Photos by Joey Pangilinan
Review by Erin Browner
Cherry Glazerr is what a teenage girl band should be — small but wild 18-year-old Clementine on lead vocals and guitar, her older boyfriend Sean Redman (resembling teen wolf) plays bass, and fellow senior high school Hannah Uribe on drums (they graduate in May). The band formed shortly after Clementine released a few bedroom pop recordings under the name Clembutt when she was 15. Burger Records approached her, she formed Cherry Glazerr, and now the band has a huge following of all ages singing along to songs about pizza monsters and crushes gone array.
You’re never sure what a teenage headlining band is going to sound like. Teenagers can be moody and impulsive, so there’s always an X factor that could lead to disappointment. However, Cherry Glazerr was consistently killing it at The Bottom of the Hill for Noise Pop on Saturday night, sending kids into a crowd-surfing craze. Despite a few confused moments of unplugged instruments and a lost audience member hanging on stage, Clementine maintained her “fuck it” attitude and rocked on, ending the set with a song a little more screamo than the rest of her cute-and-angry girl hits like “Bloody Bandaid,” “Grilled Cheese,” and the dark and dreamy “Trick or Treat Dancefloor.”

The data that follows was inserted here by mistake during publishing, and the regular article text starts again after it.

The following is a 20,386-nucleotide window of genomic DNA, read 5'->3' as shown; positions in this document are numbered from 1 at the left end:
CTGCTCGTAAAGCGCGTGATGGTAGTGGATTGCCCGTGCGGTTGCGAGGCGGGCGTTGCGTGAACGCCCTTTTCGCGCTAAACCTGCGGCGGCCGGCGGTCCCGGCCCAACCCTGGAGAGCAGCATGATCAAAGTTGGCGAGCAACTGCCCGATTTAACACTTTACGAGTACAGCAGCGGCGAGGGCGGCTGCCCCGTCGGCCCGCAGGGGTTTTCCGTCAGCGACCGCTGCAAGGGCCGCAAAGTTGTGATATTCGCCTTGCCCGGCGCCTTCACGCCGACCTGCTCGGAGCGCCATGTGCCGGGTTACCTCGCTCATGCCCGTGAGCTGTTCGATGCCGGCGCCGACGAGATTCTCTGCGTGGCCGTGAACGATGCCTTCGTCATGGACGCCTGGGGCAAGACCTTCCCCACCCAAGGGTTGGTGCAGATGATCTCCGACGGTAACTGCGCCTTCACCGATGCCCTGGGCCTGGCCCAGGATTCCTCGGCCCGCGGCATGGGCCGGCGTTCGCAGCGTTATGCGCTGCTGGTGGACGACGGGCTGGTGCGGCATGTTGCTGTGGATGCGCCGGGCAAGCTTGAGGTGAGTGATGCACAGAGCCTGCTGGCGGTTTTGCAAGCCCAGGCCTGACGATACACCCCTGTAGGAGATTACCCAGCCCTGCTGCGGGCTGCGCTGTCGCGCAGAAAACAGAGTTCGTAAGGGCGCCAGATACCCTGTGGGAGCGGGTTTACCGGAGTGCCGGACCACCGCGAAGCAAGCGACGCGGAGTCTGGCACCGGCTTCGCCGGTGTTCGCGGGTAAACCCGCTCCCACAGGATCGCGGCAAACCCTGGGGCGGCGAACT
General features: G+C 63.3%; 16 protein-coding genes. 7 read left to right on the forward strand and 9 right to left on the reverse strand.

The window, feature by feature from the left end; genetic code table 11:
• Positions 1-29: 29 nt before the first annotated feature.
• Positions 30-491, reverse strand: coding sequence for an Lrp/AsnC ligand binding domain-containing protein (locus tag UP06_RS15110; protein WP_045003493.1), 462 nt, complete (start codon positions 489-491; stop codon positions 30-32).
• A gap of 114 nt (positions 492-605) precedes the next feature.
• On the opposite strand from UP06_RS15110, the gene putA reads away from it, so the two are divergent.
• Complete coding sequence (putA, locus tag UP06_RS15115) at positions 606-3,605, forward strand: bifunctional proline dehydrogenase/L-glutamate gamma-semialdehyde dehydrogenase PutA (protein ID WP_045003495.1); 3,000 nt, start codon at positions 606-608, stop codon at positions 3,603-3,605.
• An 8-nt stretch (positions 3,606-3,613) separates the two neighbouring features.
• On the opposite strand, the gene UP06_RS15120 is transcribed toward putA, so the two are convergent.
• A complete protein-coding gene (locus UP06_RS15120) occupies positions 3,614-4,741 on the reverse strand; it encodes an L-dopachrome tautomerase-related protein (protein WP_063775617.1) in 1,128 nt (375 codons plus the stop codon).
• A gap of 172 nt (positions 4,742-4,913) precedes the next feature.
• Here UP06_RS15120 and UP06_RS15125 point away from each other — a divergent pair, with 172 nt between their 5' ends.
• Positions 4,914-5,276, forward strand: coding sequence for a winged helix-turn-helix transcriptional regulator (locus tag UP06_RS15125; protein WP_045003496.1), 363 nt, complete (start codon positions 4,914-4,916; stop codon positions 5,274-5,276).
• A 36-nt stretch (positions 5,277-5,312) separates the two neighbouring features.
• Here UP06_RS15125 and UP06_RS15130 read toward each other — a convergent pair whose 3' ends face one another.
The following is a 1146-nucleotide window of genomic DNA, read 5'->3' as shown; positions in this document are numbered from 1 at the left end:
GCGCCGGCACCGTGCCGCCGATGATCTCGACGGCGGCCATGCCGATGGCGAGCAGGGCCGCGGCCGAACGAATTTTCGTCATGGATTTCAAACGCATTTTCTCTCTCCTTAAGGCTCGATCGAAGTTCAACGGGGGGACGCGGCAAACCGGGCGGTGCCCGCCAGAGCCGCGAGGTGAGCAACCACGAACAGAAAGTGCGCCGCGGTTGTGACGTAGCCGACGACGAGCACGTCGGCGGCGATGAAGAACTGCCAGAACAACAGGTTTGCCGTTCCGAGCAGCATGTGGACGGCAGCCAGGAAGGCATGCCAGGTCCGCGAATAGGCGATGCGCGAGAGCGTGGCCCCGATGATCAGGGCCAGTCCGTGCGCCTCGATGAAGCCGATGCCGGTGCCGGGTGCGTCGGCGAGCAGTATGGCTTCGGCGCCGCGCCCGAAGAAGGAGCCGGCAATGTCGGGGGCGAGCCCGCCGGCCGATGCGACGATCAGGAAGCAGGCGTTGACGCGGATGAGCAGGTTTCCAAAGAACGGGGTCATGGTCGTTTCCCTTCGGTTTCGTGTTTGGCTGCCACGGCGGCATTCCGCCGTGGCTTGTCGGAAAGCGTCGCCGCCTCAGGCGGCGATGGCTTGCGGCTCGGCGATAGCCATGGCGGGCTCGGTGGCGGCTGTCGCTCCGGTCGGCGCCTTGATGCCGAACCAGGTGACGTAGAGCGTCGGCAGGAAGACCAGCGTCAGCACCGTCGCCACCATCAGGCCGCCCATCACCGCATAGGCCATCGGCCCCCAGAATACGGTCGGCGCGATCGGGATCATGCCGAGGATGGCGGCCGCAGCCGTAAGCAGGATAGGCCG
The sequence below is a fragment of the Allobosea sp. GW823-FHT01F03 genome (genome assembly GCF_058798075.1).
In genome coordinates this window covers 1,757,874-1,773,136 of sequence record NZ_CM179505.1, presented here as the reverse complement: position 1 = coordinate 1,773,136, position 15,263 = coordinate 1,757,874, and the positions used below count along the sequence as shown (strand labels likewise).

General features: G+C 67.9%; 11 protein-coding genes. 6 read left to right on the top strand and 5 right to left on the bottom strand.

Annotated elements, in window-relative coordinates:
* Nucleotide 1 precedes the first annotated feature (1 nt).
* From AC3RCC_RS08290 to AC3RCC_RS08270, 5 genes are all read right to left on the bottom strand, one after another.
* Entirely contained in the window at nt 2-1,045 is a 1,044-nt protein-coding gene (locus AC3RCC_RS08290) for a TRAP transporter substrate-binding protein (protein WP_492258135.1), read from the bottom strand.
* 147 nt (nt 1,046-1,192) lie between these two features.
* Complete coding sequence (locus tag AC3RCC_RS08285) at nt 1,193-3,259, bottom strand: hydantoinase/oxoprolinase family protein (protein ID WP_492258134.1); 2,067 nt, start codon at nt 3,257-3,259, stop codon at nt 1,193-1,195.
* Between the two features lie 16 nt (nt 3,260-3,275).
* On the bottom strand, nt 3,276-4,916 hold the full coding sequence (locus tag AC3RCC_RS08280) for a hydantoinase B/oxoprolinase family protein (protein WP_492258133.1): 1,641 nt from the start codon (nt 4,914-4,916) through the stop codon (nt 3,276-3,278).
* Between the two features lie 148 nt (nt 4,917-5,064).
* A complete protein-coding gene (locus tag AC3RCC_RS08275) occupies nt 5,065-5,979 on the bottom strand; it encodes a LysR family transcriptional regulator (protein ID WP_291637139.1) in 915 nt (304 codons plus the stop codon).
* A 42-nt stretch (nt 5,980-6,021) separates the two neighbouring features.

There is something to be said about The Shivas, a Portland-based trio with a badass lady drummer who can balance graceful harmonies, face-melting vocals, and righteous head banging in one song. Whether it was the lead guitarists shaking his bowl hair cut side to side, his pop art tee shirt, or the screaming teenagers down in front, there was an essence of The Beatles during their groovy and noisy set.
Witnessing a lineup with a majority of lady drummers is an empowering experience. The crowd was heavy with girls dancing and singing along. If this is a sign of the times, we’re cool with kids these days.
Cherry Glazerr will be back at The Bottom of the Hill to play an all-ages show with Sunflower Beams and The Buttertones on Saturday, April 4.